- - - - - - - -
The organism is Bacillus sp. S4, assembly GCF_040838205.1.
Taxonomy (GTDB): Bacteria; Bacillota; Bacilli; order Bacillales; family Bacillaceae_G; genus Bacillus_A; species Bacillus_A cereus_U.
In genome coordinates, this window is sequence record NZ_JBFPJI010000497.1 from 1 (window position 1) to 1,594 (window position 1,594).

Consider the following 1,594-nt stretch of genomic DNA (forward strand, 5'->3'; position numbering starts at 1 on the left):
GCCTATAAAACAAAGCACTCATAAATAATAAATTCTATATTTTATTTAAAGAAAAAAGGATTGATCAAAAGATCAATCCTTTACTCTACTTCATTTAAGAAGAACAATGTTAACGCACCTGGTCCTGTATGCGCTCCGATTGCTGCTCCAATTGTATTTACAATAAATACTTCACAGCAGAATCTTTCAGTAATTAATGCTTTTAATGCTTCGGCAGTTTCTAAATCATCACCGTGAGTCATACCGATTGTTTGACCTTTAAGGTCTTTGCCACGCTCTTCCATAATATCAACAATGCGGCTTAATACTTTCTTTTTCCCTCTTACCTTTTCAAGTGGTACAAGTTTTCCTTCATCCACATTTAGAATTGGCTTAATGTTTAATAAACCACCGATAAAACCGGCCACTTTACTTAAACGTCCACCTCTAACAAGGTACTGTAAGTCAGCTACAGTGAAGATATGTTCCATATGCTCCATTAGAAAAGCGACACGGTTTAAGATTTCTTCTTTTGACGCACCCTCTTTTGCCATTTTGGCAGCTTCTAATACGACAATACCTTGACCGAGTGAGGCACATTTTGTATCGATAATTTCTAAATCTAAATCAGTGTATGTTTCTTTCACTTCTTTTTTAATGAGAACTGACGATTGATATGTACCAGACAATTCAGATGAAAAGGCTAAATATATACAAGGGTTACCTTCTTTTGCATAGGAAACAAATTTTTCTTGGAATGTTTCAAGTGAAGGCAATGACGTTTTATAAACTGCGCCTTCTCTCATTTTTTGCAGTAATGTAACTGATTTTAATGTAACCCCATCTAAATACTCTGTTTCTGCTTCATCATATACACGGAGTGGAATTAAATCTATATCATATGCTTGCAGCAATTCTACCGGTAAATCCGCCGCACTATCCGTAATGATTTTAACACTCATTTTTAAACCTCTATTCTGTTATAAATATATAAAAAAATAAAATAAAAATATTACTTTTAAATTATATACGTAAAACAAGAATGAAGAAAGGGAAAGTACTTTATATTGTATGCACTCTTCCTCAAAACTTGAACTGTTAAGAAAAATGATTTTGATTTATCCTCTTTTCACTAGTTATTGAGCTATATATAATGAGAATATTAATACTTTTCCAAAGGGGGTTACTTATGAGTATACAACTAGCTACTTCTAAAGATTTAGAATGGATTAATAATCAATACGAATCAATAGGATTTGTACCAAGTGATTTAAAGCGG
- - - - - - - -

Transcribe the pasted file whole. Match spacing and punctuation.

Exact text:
The organism is Bacillus sp. S4, assembly GCF_040838205.1.
Taxonomy (GTDB): Bacteria; Bacillota; Bacilli; order Bacillales; family Bacillaceae_G; genus Bacillus_A; species Bacillus_A cereus_U.
In genome coordinates, this window is sequence record NZ_JBFPJI010000497.1 from 1 (window position 1) to 1,594 (window position 1,594).

Consider the following 1,594-nt stretch of genomic DNA (forward strand, 5'->3'; position numbering starts at 1 on the left):
GCCTATAAAACAAAGCACTCATAAATAATAAATTCTATATTTTATTTAAAGAAAAAAGGATTGATCAAAAGATCAATCCTTTACTCTACTTCATTTAAGAAGAACAATGTTAACGCACCTGGTCCTGTATGCGCTCCGATTGCTGCTCCAATTGTATTTACAATAAATACTTCACAGCAGAATCTTTCAGTAATTAATGCTTTTAATGCTTCGGCAGTTTCTAAATCATCACCGTGAGTCATACCGATTGTTTGACCTTTAAGGTCTTTGCCACGCTCTTCCATAATATCAACAATGCGGCTTAATACTTTCTTTTTCCCTCTTACCTTTTCAAGTGGTACAAGTTTTCCTTCATCCACATTTAGAATTGGCTTAATGTTTAATAAACCACCGATAAAACCGGCCACTTTACTTAAACGTCCACCTCTAACAAGGTACTGTAAGTCAGCTACAGTGAAGATATGTTCCATATGCTCCATTAGAAAAGCGACACGGTTTAAGATTTCTTCTTTTGACGCACCCTCTTTTGCCATTTTGGCAGCTTCTAATACGACAATACCTTGACCGAGTGAGGCACATTTTGTATCGATAATTTCTAAATCTAAATCAGTGTATGTTTCTTTCACTTCTTTTTTAATGAGAACTGACGATTGATATGTACCAGACAATTCAGATGAAAAGGCTAAATATATACAAGGGTTACCTTCTTTTGCATAGGAAACAAATTTTTCTTGGAATGTTTCAAGTGAAGGCAATGACGTTTTATAAACTGCGCCTTCTCTCATTTTTTGCAGTAATGTAACTGATTTTAATGTAACCCCATCTAAATACTCTGTTTCTGCTTCATCATATACACGGAGTGGAATTAAATCTATATCATATGCTTGCAGCAATTCTACCGGTAAATCCGCCGCACTATCCGTAATGATTTTAACACTCATTTTTAAACCTCTATTCTGTTATAAATATATAAAAAAATAAAATAAAAATATTACTTTTAAATTATATACGTAAAACAAGAATGAAGAAAGGGAAAGTACTTTATATTGTATGCACTCTTCCTCAAAACTTGAACTGTTAAGAAAAATGATTTTGATTTATCCTCTTTTCACTAGTTATTGAGCTATATATAATGAGAATATTAATACTTTTCCAAAGGGGGTTACTTATGAGTATACAACTAGCTACTTCTAAAGATTTAGAATGGATTAATAATCAATACGAATCAATAGGATTTGTACCAAGTGATTTAAAGCGG